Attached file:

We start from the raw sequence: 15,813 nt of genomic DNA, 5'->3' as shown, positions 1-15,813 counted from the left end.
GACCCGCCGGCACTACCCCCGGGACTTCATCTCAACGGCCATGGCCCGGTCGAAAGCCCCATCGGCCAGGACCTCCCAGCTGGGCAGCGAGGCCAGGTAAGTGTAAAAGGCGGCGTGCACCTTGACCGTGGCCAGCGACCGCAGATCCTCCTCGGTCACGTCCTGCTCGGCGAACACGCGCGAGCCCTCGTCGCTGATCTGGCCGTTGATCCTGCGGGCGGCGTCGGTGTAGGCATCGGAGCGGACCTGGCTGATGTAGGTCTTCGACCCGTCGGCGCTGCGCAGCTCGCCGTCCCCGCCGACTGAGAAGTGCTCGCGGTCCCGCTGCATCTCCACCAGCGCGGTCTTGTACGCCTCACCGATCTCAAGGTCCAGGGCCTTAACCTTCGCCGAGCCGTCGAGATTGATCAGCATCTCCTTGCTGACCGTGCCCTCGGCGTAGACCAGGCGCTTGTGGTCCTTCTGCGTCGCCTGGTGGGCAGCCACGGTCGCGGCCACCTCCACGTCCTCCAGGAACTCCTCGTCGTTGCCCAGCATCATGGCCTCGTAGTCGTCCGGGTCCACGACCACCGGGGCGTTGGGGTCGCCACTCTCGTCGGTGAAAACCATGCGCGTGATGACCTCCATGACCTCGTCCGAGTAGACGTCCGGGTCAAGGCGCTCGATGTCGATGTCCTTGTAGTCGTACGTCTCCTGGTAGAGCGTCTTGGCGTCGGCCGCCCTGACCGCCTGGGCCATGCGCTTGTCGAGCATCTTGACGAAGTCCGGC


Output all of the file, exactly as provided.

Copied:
We start from the raw sequence: 15,813 nt of genomic DNA, 5'->3' as shown, positions 1-15,813 counted from the left end.
GACCCGCCGGCACTACCCCCGGGACTTCATCTCAACGGCCATGGCCCGGTCGAAAGCCCCATCGGCCAGGACCTCCCAGCTGGGCAGCGAGGCCAGGTAAGTGTAAAAGGCGGCGTGCACCTTGACCGTGGCCAGCGACCGCAGATCCTCCTCGGTCACGTCCTGCTCGGCGAACACGCGCGAGCCCTCGTCGCTGATCTGGCCGTTGATCCTGCGGGCGGCGTCGGTGTAGGCATCGGAGCGGACCTGGCTGATGTAGGTCTTCGACCCGTCGGCGCTGCGCAGCTCGCCGTCCCCGCCGACTGAGAAGTGCTCGCGGTCCCGCTGCATCTCCACCAGCGCGGTCTTGTACGCCTCACCGATCTCAAGGTCCAGGGCCTTAACCTTCGCCGAGCCGTCGAGATTGATCAGCATCTCCTTGCTGACCGTGCCCTCGGCGTAGACCAGGCGCTTGTGGTCCTTCTGCGTCGCCTGGTGGGCAGCCACGGTCGCGGCCACCTCCACGTCCTCCAGGAACTCCTCGTCGTTGCCCAGCATCATGGCCTCGTAGTCGTCCGGGTCCACGACCACCGGGGCGTTGGGGTCGCCACTCTCGTCGGTGAAAACCATGCGCGTGATGACCTCCATGACCTCGTCCGAGTAGACGTCCGGGTCAAGGCGCTCGATGTCGATGTCCTTGTAGTCGTACGTCTCCTGGTAGAGCGTCTTGGCGTCGGCCGCCCTGACCGCCTGGGCCATGCGCTTGTCGAGCATCTTGACGAAGTCCGGC